The Extinction Club

        Still kinda recovering from a rough week with Joe, Mike and I both are in and out of sleep today. No major events, so I’ll do another shit synopsis of a book I just finished reading: Robert Twigger’s “The Extinction Club.”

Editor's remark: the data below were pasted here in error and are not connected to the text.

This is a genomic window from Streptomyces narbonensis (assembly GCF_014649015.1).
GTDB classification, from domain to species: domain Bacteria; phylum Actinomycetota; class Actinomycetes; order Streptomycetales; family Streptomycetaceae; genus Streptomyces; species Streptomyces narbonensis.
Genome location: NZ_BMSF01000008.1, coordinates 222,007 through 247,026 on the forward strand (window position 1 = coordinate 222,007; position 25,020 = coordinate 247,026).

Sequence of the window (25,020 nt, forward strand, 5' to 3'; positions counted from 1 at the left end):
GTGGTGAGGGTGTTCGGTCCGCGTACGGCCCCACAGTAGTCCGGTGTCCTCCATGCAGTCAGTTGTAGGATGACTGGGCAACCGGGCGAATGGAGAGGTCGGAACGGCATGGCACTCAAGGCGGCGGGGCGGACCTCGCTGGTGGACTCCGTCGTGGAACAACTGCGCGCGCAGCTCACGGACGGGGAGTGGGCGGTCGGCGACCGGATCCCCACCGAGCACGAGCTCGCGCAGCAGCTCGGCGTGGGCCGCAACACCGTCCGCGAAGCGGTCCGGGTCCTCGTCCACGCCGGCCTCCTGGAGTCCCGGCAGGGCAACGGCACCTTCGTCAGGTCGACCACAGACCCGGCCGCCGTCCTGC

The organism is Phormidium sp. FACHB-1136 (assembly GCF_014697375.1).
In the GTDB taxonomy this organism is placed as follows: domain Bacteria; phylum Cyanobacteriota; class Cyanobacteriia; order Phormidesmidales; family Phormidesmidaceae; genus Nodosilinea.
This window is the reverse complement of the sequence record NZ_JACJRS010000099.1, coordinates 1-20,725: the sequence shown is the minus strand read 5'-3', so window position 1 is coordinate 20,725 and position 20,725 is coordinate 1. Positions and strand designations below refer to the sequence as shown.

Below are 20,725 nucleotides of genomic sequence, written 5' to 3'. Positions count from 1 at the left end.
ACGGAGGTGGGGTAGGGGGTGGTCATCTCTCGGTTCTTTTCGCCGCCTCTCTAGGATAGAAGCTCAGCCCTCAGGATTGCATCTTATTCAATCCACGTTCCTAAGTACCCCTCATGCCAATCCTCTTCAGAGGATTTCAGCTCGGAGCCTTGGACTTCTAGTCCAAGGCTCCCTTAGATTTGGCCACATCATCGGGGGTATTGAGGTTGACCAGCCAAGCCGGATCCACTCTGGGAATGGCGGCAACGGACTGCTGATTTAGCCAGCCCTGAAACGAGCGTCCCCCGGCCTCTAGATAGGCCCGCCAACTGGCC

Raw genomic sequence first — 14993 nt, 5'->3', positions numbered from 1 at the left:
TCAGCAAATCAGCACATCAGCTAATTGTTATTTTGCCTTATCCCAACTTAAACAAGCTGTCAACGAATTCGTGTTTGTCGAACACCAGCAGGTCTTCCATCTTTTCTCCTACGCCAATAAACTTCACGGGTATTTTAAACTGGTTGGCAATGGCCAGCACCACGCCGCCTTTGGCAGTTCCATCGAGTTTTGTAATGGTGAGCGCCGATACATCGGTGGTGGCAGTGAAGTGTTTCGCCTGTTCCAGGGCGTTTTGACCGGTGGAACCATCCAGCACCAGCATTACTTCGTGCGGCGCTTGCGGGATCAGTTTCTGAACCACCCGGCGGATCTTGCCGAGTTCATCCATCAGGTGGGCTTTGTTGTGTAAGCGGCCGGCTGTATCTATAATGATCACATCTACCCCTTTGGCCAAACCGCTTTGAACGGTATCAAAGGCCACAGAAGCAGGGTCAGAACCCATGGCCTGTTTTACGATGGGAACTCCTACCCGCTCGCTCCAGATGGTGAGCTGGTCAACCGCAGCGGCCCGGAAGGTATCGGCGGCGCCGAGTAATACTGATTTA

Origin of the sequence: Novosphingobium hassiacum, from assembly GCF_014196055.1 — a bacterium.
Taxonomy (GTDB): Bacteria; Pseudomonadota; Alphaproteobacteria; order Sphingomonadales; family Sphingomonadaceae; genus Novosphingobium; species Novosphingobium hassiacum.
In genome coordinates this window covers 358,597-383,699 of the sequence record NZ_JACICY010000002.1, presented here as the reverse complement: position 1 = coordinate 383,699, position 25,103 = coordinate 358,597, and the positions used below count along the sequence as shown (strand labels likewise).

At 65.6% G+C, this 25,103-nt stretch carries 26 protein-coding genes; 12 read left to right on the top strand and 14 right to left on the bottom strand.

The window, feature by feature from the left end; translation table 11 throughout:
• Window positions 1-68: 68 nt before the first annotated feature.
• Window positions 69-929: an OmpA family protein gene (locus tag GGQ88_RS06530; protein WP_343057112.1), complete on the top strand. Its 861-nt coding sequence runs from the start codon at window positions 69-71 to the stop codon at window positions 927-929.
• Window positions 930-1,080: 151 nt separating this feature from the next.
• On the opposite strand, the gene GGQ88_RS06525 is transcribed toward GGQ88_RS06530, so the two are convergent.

The cover features a review from the venerable traveler activity guide “Time Out” promising “travel, history, philosophical ramblings, fibs and a marvellous sense of humour.” Spelling isn’t mistakes: an actual British book. It ended up decent overall, but, like most other British attempts at comedy, his jokes fell flat. Particularly stupid was a rail against backpackers. Twigger castigates “Lonely Planet” (popular travel guide) and backpackers as nothing more than a guide to and consumers of cheap things. We should trust him when he says the books should be destroyed: he was a backpacker and reads “Lonely Planet.” The half of the book that wasn’t weird stuff like that was actually pretty interesting if not a little pointless. It’s based around his attempts to write a book on Milu, a weird-ass species of endangered deer, but there’s little about the animals. Instead, he has FYI stories about the Boxers’ Rebellion in ancient China and philosophical ramblings of varying quality. The anti-technology rails were pretty low-quality, i.e. when Twigger laments the loss of a used book market: “Everyone accepted that there would be more cars and more crummy apartment blocks and that that was the price you paid for having electric gadgets and better healthcare, for ‘progress.’” Yeah, how dare anyone call being able to live longer progress, right? He makes up for the Luddite stuff with some interesting points, my favorite being a nice little nonconformist gem about how people can be alive but extinct: “an extinct individual will consume, party, work and die – all that the modern world requires of him – and he will do it willingly. The unwilling ones can be persuaded with further economically useful products such as tranquilizers, antidepressants, sleeping pills, recreational drugs, television.” Nothing amazing, but it did make me learn some English English and use a dictionary quite a bit. Read it if you want some postmodern oddness, skip it if you want something with a point:)

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